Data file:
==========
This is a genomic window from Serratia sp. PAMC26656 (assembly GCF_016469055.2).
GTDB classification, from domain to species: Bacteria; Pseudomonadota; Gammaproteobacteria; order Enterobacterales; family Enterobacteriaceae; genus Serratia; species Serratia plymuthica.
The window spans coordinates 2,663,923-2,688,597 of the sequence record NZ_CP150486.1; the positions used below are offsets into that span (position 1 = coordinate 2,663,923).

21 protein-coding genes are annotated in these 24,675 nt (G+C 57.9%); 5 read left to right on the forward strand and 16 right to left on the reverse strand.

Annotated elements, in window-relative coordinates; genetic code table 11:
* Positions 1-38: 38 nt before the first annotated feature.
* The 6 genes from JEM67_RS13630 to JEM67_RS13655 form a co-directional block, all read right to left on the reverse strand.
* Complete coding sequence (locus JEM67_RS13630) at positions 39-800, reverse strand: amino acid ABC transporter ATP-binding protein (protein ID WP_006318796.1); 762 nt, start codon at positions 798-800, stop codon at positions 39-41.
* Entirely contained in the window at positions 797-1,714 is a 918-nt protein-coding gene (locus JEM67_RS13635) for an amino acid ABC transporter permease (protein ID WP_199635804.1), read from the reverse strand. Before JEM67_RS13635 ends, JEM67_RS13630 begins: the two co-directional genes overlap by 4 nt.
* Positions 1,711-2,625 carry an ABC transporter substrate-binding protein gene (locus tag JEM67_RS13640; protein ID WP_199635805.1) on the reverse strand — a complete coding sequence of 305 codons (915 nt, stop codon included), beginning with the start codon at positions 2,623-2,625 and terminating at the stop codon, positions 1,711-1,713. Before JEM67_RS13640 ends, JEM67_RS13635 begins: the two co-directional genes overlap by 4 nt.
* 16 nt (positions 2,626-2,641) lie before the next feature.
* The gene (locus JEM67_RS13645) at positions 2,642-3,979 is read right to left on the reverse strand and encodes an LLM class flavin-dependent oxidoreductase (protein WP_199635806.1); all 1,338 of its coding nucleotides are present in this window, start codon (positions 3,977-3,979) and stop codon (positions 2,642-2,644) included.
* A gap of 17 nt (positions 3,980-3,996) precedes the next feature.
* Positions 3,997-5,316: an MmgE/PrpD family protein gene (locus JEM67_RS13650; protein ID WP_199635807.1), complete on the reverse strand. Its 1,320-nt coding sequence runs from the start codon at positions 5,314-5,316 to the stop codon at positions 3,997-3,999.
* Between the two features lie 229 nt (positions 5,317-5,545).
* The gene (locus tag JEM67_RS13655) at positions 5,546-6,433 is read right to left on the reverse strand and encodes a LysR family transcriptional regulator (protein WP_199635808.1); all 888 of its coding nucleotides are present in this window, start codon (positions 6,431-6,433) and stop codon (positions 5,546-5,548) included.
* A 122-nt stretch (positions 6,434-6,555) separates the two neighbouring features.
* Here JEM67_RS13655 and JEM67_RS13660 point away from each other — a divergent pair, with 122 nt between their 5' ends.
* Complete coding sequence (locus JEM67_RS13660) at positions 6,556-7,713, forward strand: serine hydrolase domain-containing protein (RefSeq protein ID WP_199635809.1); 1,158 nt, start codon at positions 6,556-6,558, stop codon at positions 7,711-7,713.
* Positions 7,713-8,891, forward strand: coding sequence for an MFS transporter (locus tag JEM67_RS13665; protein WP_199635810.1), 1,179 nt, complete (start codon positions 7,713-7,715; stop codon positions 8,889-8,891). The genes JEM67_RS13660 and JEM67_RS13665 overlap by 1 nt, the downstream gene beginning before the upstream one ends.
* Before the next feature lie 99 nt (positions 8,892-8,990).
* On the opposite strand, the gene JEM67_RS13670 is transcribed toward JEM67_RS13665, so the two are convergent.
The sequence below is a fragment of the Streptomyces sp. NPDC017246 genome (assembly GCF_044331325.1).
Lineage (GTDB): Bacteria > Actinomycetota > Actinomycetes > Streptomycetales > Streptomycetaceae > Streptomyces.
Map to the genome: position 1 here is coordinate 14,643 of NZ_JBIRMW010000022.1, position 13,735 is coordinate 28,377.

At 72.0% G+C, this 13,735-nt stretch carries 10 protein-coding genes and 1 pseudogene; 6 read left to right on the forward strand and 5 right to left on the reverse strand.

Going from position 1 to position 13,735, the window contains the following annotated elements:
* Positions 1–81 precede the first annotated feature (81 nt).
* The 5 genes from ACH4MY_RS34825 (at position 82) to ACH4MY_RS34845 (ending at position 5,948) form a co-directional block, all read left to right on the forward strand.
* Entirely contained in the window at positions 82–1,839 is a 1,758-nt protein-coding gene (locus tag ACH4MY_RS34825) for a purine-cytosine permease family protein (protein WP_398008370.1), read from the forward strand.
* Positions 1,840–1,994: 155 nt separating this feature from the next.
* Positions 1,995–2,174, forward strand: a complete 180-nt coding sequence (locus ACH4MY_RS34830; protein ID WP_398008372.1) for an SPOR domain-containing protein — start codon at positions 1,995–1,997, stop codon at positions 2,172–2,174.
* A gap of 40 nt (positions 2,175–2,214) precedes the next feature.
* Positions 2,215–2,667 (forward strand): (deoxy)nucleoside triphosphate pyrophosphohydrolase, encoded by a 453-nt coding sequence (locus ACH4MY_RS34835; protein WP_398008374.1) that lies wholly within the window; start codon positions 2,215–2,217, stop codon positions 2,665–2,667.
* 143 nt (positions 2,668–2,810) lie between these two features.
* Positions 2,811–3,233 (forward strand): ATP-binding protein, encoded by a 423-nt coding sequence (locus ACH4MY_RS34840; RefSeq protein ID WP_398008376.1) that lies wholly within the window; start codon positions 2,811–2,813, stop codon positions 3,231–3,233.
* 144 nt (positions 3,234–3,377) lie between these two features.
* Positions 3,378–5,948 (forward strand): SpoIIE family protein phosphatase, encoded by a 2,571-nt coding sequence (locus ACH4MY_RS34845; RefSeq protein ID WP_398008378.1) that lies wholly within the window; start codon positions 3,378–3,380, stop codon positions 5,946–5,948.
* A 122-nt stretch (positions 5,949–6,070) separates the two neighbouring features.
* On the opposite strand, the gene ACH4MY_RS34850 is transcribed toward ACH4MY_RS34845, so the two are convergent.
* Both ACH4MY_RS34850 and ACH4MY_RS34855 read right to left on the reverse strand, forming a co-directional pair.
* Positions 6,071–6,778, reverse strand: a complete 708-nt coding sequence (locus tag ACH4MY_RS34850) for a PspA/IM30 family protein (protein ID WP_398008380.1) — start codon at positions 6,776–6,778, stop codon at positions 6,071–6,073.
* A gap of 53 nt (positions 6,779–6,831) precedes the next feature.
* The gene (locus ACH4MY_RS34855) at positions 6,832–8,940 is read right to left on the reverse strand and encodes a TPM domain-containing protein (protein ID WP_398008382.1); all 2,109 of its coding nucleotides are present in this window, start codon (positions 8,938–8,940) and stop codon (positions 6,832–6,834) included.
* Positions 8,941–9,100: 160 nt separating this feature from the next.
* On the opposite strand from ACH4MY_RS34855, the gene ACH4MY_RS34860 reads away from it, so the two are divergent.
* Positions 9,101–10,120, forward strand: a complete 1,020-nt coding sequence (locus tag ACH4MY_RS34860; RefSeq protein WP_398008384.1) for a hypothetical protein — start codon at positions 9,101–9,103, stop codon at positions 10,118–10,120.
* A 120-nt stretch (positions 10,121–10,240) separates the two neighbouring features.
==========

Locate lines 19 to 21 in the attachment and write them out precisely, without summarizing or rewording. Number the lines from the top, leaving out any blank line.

* Complete coding sequence (locus JEM67_RS13660) at positions 6,556-7,713, forward strand: serine hydrolase domain-containing protein (RefSeq protein ID WP_199635809.1); 1,158 nt, start codon at positions 6,556-6,558, stop codon at positions 7,711-7,713.
* Positions 7,713-8,891, forward strand: coding sequence for an MFS transporter (locus tag JEM67_RS13665; protein WP_199635810.1), 1,179 nt, complete (start codon positions 7,713-7,715; stop codon positions 8,889-8,891). The genes JEM67_RS13660 and JEM67_RS13665 overlap by 1 nt, the downstream gene beginning before the upstream one ends.
* Before the next feature lie 99 nt (positions 8,892-8,990).